annoyed couples last longerYour spouse. Lifelong mates are the most annoying people in life, according to research.

But don’t despair. If your spouse annoys you, that could be a good sign for your relationship, according to researchers.

Only on Earth. Only among humans, right? Mutual annoyance in marriage = a good thing. Can it be true?

It does make sense that if you spend a lot of time with someone, they have more potential to bug you. We spend more time in the same space with our spouses than anyone else, typically, so annoy-me buttons tend to get pushed a lot.

But that it’s a good thing? That will take some convincing.

Being Annoyed in Marriage is a Good Thing: The Research

University of Michigan researcher suggest the following:

Spouses tend to be viewed most negatively compared to children, extended family, and friends.

• Negative views of children tend to evolve into more neutral views, but for spouses, the negativity increases over time.

• Researchers suggest this increasing negativity, annoyance or “getting on each other’s nerves” is a valid sign of a close relationship. The logic goes like this: You’re annoyed because you’re close to your spouse and more comfortable expressing your feelings.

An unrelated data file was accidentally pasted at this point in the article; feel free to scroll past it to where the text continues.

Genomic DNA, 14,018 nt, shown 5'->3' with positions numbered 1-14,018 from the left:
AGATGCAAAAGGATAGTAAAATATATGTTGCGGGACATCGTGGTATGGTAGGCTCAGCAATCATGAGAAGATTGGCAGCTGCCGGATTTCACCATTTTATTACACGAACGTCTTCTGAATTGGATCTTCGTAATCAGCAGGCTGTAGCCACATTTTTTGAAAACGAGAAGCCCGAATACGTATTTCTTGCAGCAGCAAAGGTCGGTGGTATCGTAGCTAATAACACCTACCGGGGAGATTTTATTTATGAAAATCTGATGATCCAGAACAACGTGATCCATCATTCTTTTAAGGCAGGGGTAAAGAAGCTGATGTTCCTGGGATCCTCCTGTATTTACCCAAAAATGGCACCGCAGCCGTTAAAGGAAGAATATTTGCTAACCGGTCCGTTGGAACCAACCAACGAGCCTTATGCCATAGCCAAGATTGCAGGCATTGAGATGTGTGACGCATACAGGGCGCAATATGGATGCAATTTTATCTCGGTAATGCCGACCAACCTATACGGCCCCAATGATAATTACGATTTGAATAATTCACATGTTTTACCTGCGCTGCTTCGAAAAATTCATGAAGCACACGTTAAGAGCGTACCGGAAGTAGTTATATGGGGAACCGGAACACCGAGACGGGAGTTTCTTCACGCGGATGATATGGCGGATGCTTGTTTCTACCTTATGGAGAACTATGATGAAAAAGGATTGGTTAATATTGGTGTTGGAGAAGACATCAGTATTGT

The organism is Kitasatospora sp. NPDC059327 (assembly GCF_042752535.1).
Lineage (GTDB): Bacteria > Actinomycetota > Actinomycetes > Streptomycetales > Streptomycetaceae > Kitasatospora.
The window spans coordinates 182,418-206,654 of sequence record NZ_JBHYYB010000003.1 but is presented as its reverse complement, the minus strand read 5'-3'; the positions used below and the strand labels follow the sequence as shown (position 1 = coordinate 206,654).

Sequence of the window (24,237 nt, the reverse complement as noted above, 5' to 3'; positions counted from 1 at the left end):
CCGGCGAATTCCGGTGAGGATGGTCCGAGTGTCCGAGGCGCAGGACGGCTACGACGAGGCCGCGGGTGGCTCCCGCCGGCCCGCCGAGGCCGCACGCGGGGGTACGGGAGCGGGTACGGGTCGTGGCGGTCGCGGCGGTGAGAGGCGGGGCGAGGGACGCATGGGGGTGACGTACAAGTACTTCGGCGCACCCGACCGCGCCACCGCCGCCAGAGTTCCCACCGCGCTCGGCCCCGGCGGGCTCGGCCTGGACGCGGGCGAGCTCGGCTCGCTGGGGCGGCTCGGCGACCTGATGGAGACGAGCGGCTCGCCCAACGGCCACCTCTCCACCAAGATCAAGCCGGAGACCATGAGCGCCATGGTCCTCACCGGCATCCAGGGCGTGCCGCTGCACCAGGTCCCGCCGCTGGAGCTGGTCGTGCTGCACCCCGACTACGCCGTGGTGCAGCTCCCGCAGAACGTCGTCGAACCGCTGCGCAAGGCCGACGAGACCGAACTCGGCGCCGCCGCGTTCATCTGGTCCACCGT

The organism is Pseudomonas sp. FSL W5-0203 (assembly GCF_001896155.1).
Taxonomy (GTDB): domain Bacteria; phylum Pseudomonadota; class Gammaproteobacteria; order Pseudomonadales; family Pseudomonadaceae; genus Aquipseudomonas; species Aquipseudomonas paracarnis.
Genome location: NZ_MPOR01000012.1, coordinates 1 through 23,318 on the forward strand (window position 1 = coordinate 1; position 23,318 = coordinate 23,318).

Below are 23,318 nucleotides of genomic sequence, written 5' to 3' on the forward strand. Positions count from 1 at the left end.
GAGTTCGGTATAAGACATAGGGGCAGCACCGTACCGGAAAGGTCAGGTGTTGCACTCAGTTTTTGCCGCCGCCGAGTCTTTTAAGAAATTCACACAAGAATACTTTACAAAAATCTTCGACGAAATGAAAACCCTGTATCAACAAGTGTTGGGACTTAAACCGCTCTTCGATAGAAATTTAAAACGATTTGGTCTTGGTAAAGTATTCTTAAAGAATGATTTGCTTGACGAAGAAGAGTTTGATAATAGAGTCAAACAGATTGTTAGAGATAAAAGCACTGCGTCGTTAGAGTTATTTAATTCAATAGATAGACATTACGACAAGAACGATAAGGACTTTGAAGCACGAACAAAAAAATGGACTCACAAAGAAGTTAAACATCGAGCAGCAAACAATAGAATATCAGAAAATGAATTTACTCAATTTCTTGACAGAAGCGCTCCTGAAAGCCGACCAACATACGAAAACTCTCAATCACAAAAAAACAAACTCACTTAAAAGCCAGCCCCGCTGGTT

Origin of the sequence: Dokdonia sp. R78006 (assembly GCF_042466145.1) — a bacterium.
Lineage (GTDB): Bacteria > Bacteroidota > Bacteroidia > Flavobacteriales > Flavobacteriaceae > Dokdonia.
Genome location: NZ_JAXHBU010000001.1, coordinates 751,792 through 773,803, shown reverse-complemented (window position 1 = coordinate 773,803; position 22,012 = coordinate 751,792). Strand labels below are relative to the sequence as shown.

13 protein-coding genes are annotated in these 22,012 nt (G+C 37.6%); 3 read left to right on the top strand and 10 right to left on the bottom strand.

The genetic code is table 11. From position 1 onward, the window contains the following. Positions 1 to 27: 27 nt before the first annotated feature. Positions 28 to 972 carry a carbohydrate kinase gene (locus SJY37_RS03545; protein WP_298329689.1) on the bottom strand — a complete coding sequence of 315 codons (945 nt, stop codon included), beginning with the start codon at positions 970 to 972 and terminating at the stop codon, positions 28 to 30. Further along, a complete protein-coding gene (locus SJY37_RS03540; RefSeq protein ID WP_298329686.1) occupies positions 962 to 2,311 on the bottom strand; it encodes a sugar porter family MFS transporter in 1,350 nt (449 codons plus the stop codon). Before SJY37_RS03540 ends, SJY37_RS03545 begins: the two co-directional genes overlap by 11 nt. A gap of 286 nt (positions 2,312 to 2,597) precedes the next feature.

I’m not endorsing or refuting this view – just relaying information. The study was reported on by NBC News.

What to Make of It

Seems as though the interpretation of data is an attempt to normalize negativity in marriage. It means you are close and being close means being annoyed regularly. Couples who think there is something abnormal about their ongoing annoyance may find some relief in this view.

Idealists among us may be offended, though. What about the hope of ever-increasing fulfillment and appreciation in marriage? Is that even possible? Does the data suggest we should all give up the hope of peace in our homes? Not necessarily. I know of a few marriages that have gotten better over time, my own included. Less annoyance. More peace, connection, intimacy, and fulfillment.

It would be interesting to study couples who report steady improvements in positivity over time and find out what they’re doing differently.

You might be interested in: Dating, Relating and Mating: How to Get it Right